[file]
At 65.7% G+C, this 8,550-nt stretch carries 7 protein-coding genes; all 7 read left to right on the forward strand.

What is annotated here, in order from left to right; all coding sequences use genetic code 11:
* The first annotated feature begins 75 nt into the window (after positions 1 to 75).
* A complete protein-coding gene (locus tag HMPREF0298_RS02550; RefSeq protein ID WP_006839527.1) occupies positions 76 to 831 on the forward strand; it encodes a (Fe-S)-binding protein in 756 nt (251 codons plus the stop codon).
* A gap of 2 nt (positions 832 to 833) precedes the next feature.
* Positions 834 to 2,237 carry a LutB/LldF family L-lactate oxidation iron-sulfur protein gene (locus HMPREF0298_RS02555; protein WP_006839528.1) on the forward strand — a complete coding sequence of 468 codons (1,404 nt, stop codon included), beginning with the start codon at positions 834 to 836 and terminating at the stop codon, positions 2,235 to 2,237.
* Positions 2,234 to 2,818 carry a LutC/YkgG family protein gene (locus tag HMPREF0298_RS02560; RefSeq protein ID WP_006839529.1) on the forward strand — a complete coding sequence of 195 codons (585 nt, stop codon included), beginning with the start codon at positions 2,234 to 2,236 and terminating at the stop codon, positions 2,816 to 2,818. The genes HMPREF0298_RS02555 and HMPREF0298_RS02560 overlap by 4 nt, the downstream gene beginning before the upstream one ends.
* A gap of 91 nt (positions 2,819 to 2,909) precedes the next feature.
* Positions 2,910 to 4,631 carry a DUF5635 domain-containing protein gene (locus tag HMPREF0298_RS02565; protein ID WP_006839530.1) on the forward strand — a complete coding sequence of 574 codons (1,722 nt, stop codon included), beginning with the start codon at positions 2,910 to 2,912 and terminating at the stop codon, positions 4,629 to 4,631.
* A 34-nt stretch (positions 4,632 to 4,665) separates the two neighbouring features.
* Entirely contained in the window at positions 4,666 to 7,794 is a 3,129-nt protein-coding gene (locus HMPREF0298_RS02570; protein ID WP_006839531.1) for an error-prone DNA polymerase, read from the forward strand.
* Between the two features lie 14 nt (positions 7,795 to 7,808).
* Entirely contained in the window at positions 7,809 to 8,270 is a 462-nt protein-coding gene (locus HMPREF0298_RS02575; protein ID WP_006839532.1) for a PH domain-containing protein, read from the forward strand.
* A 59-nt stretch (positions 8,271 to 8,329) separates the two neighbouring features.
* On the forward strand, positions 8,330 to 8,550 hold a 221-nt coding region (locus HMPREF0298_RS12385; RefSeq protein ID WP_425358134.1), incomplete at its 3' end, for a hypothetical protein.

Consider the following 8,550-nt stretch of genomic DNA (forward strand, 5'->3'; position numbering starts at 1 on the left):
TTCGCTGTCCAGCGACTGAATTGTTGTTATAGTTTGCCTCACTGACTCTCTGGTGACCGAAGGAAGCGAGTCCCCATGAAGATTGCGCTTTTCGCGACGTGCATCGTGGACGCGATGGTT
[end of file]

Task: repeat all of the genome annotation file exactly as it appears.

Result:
At 65.7% G+C, this 8,550-nt stretch carries 7 protein-coding genes; all 7 read left to right on the forward strand.

What is annotated here, in order from left to right; all coding sequences use genetic code 11:
* The first annotated feature begins 75 nt into the window (after positions 1 to 75).
* A complete protein-coding gene (locus tag HMPREF0298_RS02550; RefSeq protein ID WP_006839527.1) occupies positions 76 to 831 on the forward strand; it encodes a (Fe-S)-binding protein in 756 nt (251 codons plus the stop codon).
* A gap of 2 nt (positions 832 to 833) precedes the next feature.
* Positions 834 to 2,237 carry a LutB/LldF family L-lactate oxidation iron-sulfur protein gene (locus HMPREF0298_RS02555; protein WP_006839528.1) on the forward strand — a complete coding sequence of 468 codons (1,404 nt, stop codon included), beginning with the start codon at positions 834 to 836 and terminating at the stop codon, positions 2,235 to 2,237.
* Positions 2,234 to 2,818 carry a LutC/YkgG family protein gene (locus tag HMPREF0298_RS02560; RefSeq protein ID WP_006839529.1) on the forward strand — a complete coding sequence of 195 codons (585 nt, stop codon included), beginning with the start codon at positions 2,234 to 2,236 and terminating at the stop codon, positions 2,816 to 2,818. The genes HMPREF0298_RS02555 and HMPREF0298_RS02560 overlap by 4 nt, the downstream gene beginning before the upstream one ends.
* A gap of 91 nt (positions 2,819 to 2,909) precedes the next feature.
* Positions 2,910 to 4,631 carry a DUF5635 domain-containing protein gene (locus tag HMPREF0298_RS02565; protein ID WP_006839530.1) on the forward strand — a complete coding sequence of 574 codons (1,722 nt, stop codon included), beginning with the start codon at positions 2,910 to 2,912 and terminating at the stop codon, positions 4,629 to 4,631.
* A 34-nt stretch (positions 4,632 to 4,665) separates the two neighbouring features.
* Entirely contained in the window at positions 4,666 to 7,794 is a 3,129-nt protein-coding gene (locus HMPREF0298_RS02570; protein ID WP_006839531.1) for an error-prone DNA polymerase, read from the forward strand.
* Between the two features lie 14 nt (positions 7,795 to 7,808).
* Entirely contained in the window at positions 7,809 to 8,270 is a 462-nt protein-coding gene (locus HMPREF0298_RS02575; protein ID WP_006839532.1) for a PH domain-containing protein, read from the forward strand.
* A 59-nt stretch (positions 8,271 to 8,329) separates the two neighbouring features.
* On the forward strand, positions 8,330 to 8,550 hold a 221-nt coding region (locus HMPREF0298_RS12385; RefSeq protein ID WP_425358134.1), incomplete at its 3' end, for a hypothetical protein.

Consider the following 8,550-nt stretch of genomic DNA (forward strand, 5'->3'; position numbering starts at 1 on the left):
TTCGCTGTCCAGCGACTGAATTGTTGTTATAGTTTGCCTCACTGACTCTCTGGTGACCGAAGGAAGCGAGTCCCCATGAAGATTGCGCTTTTCGCGACGTGCATCGTGGACGCGATGGTT